Election 2023: Labour leader Chris Hipkins 'concerned' supermarkets not treating consumers well

Labour leader Chris Hipkins is standing by his party's fruit and vegetable GST policy, which he says he's "proud of" and is committed to making sure Kiwis see 100 percent of the savings.    

Hipkins announced in August Labour would run at the election with a tax policy that included removing the goods and services tax (GST) from fresh and frozen fruit and vegetables. The GST policy would save average households about $4.25 per week from April 1 next year, if Labour is re-elected.  

Appearing on AM ahead of the first leaders debate on Tuesday evening, Hipkins was asked about whether he stood by his fruit and vegetable GST policy - which he said he did.   

When asked how much of the savings supermarkets would pass on to consumers, Hipkins said he expects it to be 100 percent of the 15 percent coming off fruit and vegetables.  

This comes despite research from the Tax Working Group from 17 Eurozone countries from 1999 to 2013 showing the pass-through rate on average was 30 percent.   

Hipkins pointed to a Grocery Commissioner being appointed earlier this year to make sure these savings are passed on.   

"I am concerned generally about the supermarkets not treating the consumers well. It's one of the reasons why we need more competition in our supermarket sector," he said.   

AM co-host Ryan Bridge then brought out a cucumber and chopped it up to explain what Kiwis would get from Labour's policy if only 30 percent of the savings were passed through by supermarkets.  

Election 2023: Labour leader Chris Hipkins 'concerned' supermarkets not treating consumers well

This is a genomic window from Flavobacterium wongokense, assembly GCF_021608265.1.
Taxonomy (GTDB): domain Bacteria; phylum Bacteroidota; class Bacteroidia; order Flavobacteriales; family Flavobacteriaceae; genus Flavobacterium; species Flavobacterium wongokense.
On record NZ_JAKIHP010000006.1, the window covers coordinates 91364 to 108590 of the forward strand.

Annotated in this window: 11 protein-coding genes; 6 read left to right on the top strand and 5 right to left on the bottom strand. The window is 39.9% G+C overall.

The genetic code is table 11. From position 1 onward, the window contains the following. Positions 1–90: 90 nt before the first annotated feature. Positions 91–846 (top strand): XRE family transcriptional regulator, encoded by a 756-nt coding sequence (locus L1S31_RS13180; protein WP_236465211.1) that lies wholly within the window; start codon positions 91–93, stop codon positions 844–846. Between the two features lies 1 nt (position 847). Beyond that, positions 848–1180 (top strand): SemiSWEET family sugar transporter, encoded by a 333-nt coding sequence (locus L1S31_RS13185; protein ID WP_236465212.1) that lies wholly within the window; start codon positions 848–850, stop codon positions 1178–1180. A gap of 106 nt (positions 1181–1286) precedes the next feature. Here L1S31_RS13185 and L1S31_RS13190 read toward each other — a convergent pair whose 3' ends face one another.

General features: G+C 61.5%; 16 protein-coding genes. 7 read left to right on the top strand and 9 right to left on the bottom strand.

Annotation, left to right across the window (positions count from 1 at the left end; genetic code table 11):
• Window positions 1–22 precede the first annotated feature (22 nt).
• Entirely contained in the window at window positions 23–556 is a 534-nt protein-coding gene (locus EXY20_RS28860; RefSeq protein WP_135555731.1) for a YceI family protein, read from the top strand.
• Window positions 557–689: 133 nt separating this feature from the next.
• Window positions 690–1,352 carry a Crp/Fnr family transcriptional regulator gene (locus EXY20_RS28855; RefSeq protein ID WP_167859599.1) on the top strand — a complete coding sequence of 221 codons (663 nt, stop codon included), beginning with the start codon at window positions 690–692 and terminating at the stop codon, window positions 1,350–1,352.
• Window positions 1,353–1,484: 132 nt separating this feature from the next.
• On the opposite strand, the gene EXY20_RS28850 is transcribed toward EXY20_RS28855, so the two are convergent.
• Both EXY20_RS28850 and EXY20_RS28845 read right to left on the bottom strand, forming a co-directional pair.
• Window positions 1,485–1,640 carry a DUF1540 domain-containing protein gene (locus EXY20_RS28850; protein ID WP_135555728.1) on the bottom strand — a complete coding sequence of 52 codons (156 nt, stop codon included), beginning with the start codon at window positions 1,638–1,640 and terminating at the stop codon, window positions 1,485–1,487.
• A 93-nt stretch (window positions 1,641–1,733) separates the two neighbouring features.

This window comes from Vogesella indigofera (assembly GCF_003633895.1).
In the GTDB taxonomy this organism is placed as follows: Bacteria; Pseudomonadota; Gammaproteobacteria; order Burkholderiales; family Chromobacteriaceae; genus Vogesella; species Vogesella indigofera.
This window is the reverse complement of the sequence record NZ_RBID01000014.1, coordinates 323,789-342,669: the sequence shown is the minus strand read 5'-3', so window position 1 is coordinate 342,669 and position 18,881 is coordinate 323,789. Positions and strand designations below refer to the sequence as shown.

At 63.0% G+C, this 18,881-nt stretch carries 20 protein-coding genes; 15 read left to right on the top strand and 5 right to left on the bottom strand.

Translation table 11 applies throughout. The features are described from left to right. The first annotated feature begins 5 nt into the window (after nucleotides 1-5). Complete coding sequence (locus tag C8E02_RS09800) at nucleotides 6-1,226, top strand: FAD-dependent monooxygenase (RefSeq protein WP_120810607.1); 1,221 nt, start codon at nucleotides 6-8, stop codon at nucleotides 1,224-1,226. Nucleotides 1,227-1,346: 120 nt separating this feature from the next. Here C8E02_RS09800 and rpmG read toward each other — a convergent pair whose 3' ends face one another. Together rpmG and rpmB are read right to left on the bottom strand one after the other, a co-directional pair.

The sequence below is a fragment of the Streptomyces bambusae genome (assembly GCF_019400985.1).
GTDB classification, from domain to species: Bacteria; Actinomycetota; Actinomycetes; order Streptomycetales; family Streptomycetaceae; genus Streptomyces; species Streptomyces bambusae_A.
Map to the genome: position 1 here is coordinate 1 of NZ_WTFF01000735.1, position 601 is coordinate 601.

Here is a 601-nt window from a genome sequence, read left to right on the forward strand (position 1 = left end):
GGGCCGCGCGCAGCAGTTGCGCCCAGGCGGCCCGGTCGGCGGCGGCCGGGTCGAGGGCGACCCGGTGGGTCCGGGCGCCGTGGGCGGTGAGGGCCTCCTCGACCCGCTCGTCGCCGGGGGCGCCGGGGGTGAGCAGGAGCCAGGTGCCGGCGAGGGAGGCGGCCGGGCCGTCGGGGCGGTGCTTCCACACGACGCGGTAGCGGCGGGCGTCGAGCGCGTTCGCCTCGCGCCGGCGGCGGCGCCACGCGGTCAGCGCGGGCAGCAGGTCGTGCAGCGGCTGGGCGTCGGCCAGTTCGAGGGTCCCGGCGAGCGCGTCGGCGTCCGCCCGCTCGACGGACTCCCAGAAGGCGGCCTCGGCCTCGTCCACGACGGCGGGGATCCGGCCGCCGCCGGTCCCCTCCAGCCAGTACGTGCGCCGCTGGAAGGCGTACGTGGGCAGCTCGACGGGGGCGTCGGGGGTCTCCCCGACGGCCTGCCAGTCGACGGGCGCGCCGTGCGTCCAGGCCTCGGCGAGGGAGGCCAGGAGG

Photo credit: AM

Bridge asked if Labour's policy is based on "Chippy trusting the supermarkets", which Hipkins denied.  

"No... We have a Grocery Commission there to make sure they do. So, a supermarket watchdog who will be able to make sure they do pass through the discounts," he said.  

Hipkins also noted the fruit and vegetable GST policy isn't the only way Labour is helping Kiwis. He pointed to increasing the amount paid out through Working for Families.  

Labour would increase the amount given to families with children by $25 per week to $97.50 per week. Overall, about 175,000 households would be about $47 per week better off under Labour's policy once abatement thresholds for Working for Families were lifted in 2026, he said.  

Bridge asked if Hipkins would resign if there wasn't a pass-through rate of 100 percent if Labour was elected back to Government.   

Hipkins told AM he would make sure the savings are passed through to consumers but he wouldn't commit to resigning if the pass-through rate isn't 100 percent.   

"I will make sure that it does. I will guarantee the public that we're going to continue our relentless focus on making sure that they're paying less at the checkout through having a Grocery Commissioner, through having better competition in the supermarkets and through taking GST off fruit vegetables," Hipkins said. 

Watch the full interview with Chris Hipkins in the video above.